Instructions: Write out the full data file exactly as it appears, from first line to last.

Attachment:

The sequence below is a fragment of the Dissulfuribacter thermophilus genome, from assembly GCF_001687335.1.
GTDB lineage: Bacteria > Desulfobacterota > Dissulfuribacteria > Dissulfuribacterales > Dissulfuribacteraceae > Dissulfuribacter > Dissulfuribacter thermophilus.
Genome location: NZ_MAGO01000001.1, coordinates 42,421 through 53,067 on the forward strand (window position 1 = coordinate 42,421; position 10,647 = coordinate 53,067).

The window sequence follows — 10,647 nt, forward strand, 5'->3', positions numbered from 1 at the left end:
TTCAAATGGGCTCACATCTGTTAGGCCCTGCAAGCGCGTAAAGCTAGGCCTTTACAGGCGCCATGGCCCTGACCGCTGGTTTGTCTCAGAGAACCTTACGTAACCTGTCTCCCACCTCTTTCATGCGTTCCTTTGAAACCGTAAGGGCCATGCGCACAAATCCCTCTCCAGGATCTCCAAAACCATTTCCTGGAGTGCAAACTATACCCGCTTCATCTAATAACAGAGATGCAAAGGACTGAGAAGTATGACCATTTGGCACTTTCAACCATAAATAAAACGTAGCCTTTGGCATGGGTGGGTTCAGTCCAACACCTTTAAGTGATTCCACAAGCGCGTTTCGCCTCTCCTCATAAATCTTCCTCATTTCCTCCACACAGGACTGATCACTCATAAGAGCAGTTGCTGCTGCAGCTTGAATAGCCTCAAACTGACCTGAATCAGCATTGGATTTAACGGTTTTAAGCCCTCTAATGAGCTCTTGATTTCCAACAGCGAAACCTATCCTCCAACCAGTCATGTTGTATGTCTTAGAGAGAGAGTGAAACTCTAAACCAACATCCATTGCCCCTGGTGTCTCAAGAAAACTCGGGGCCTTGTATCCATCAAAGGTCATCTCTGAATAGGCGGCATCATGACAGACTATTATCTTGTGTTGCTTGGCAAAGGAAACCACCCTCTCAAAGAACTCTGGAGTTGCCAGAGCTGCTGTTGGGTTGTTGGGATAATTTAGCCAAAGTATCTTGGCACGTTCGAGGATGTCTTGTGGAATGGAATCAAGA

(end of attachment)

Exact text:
The sequence below is a fragment of the Dissulfuribacter thermophilus genome, from assembly GCF_001687335.1.
GTDB lineage: Bacteria > Desulfobacterota > Dissulfuribacteria > Dissulfuribacterales > Dissulfuribacteraceae > Dissulfuribacter > Dissulfuribacter thermophilus.
Genome location: NZ_MAGO01000001.1, coordinates 42,421 through 53,067 on the forward strand (window position 1 = coordinate 42,421; position 10,647 = coordinate 53,067).

The window sequence follows — 10,647 nt, forward strand, 5'->3', positions numbered from 1 at the left end:
TTCAAATGGGCTCACATCTGTTAGGCCCTGCAAGCGCGTAAAGCTAGGCCTTTACAGGCGCCATGGCCCTGACCGCTGGTTTGTCTCAGAGAACCTTACGTAACCTGTCTCCCACCTCTTTCATGCGTTCCTTTGAAACCGTAAGGGCCATGCGCACAAATCCCTCTCCAGGATCTCCAAAACCATTTCCTGGAGTGCAAACTATACCCGCTTCATCTAATAACAGAGATGCAAAGGACTGAGAAGTATGACCATTTGGCACTTTCAACCATAAATAAAACGTAGCCTTTGGCATGGGTGGGTTCAGTCCAACACCTTTAAGTGATTCCACAAGCGCGTTTCGCCTCTCCTCATAAATCTTCCTCATTTCCTCCACACAGGACTGATCACTCATAAGAGCAGTTGCTGCTGCAGCTTGAATAGCCTCAAACTGACCTGAATCAGCATTGGATTTAACGGTTTTAAGCCCTCTAATGAGCTCTTGATTTCCAACAGCGAAACCTATCCTCCAACCAGTCATGTTGTATGTCTTAGAGAGAGAGTGAAACTCTAAACCAACATCCATTGCCCCTGGTGTCTCAAGAAAACTCGGGGCCTTGTATCCATCAAAGGTCATCTCTGAATAGGCGGCATCATGACAGACTATTATCTTGTGTTGCTTGGCAAAGGAAACCACCCTCTCAAAGAACTCTGGAGTTGCCAGAGCTGCTGTTGGGTTGTTGGGATAATTTAGCCAAAGTATCTTGGCACGTTCGAGGATGTCTTGTGGAATGGAATCAAGA